It was there after an ordeal trying to find Wi-Fi in the isolated mountains of Northern Japan, that Pachikov told him that if he continued to run the business alone, then it would never grow. Make something, and then give it to someone else to do. “Don’t sell your time, sell your knowledge and expertise.”
And so, Matt put an advertisement in the Japan Times looking for English-speaking, Japanese native guides, and it took off from there. He dropped the arm of the company that focused on Armenia and rebranded to Oku Japan tours.
“The vision was always to make adventurous tours. I wanted to show people parts of Japan that I knew and I loved. I’ve always avoided places that everyone talks about. I never went to Egypt but I’ve been to Lebanon. I went to these places because I had a gut-feeling that it would offer a much better experience, and they always did. I wanted to show these kinds of areas of Japan to people.”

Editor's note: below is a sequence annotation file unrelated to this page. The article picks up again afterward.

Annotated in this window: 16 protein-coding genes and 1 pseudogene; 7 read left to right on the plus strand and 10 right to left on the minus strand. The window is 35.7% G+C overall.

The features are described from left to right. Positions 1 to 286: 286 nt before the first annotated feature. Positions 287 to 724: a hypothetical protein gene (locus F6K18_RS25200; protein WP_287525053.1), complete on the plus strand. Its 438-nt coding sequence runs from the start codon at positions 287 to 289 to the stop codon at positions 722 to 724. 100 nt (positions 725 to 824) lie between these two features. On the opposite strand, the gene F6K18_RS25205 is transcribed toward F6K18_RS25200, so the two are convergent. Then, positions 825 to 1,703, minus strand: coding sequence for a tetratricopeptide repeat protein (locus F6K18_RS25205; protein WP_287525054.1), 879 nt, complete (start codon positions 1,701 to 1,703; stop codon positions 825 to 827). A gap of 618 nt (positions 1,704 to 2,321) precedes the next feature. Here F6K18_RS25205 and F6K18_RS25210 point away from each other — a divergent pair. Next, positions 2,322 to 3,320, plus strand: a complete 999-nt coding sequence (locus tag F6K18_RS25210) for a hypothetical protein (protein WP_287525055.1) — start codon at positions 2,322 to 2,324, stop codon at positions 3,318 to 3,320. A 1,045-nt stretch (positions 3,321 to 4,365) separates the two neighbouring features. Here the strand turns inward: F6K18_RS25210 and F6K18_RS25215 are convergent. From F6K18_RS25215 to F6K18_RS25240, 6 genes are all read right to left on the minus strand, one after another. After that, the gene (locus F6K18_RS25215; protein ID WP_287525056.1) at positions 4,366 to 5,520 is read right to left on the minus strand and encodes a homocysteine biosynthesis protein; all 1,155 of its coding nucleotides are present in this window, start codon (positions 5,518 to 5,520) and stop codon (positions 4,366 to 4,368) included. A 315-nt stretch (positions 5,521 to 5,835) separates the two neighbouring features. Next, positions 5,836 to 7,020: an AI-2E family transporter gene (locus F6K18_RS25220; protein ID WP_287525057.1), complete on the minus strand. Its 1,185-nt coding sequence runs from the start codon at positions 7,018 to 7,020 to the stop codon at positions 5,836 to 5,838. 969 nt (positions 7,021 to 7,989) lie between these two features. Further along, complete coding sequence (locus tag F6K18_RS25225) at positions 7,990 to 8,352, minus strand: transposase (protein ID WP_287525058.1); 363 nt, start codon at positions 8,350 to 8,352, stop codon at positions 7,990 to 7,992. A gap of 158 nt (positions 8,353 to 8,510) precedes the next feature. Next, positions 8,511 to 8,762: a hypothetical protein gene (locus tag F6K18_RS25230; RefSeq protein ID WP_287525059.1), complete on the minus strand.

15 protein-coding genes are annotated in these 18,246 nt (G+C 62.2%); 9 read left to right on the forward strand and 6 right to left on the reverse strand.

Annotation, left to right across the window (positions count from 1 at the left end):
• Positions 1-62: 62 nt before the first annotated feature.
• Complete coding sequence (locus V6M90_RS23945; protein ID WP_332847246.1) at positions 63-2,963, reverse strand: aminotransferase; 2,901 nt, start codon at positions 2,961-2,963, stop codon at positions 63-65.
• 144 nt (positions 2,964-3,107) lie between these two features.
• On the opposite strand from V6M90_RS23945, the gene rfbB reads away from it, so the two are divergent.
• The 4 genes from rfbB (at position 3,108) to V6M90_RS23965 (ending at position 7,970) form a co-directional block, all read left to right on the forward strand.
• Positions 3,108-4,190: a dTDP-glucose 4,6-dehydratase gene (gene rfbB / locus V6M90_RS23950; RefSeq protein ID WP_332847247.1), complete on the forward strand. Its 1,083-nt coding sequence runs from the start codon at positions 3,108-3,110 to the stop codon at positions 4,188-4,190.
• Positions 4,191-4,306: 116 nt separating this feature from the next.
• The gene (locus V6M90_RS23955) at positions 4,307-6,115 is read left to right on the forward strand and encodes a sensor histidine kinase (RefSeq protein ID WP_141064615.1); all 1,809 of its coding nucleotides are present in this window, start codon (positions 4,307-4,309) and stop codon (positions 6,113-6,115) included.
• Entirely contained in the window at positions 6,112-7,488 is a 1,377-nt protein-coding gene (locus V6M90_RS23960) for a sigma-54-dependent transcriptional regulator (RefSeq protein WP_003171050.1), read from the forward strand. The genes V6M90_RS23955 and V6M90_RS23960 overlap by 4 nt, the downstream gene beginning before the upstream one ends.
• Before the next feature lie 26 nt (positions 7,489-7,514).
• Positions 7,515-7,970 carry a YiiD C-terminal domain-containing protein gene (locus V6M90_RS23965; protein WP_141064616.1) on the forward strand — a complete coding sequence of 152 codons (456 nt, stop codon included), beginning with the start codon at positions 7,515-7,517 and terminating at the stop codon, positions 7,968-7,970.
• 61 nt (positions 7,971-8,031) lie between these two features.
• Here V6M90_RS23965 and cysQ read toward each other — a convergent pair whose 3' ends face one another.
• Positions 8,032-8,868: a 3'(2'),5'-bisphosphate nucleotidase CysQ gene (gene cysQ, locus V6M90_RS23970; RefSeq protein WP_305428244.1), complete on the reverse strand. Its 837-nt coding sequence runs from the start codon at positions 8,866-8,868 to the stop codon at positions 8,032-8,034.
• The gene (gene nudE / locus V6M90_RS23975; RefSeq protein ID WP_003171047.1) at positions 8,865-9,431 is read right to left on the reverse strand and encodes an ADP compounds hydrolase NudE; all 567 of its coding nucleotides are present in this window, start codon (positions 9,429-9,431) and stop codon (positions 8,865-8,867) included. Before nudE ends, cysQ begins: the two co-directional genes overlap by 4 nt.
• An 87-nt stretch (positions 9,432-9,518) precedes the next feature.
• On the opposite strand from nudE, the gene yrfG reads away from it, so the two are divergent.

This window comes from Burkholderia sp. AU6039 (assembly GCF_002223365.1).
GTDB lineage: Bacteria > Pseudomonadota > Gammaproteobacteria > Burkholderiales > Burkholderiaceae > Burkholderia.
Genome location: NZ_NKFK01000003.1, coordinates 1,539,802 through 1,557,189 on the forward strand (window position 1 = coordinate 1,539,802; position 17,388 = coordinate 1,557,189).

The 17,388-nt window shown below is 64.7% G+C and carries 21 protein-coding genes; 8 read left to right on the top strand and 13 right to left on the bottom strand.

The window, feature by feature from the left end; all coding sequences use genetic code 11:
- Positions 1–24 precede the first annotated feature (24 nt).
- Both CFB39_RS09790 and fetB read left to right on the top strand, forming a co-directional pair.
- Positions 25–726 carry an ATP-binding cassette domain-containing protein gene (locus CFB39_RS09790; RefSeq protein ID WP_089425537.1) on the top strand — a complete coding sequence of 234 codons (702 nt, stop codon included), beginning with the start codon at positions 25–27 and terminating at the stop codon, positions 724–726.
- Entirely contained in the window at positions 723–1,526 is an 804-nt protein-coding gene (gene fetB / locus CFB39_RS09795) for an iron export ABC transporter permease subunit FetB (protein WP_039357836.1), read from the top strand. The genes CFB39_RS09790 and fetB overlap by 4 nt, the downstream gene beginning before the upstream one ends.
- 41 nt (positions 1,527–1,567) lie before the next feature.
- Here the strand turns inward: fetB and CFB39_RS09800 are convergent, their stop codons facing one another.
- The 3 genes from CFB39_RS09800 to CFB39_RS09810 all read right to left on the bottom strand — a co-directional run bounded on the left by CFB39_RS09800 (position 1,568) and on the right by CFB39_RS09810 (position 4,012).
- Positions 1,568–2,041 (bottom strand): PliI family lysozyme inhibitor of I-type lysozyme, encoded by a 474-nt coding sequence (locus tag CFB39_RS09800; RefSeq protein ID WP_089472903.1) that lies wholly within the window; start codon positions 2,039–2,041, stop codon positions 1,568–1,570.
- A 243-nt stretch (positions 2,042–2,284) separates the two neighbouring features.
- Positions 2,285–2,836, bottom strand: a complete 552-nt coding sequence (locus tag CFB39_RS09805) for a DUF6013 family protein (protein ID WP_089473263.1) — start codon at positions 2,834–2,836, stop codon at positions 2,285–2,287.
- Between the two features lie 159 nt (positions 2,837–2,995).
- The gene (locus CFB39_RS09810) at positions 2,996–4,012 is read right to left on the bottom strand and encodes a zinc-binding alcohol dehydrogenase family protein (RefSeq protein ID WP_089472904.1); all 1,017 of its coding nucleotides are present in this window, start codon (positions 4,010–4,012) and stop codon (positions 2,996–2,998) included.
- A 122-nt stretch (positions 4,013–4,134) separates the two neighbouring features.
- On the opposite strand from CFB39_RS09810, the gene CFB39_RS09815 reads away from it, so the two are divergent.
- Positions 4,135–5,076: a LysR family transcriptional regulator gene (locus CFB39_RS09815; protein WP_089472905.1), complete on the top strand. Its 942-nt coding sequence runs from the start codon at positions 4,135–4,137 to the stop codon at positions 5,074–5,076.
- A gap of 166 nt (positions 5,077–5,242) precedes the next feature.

Matt and Oku Japan have always had a focus on working with the local communities they operate tours through, which has gone some way to the Oku Japan presence on both the Nakasendo and Kumano Kodo trails with its branch offices. Being anti dantai (団体旅行/large group tours), the company specialised in small-group guided tours of no more than 13 travellers and the concept of ‘slow travel’ – where travellers could stop to create meaningful interactions with their hosts.
This later developed into pioneering the first self-guided walking tours through these regions in 2010, for travellers searching for the same interactions but with more freedom over dates and independence during travel. With a personalised itinerary and walking directions, walkers were given the opportunity to create their own adventure at their own pace, and the hard graft of organisation and room booking was handled for them by a team on the ground to support them where needed.
Their popularity has allowed Oku Japan to subsequently open branch offices on its two most walked routes, the Kumano Kodo and the Nakasendo, meaning the team can work even more closely with the local communities, greet independent travellers on their trail, and make Oku Japan a namesake when it comes to hiking tours in the countryside.
A far cry from making skype calls from a small bedroom in his mother's house.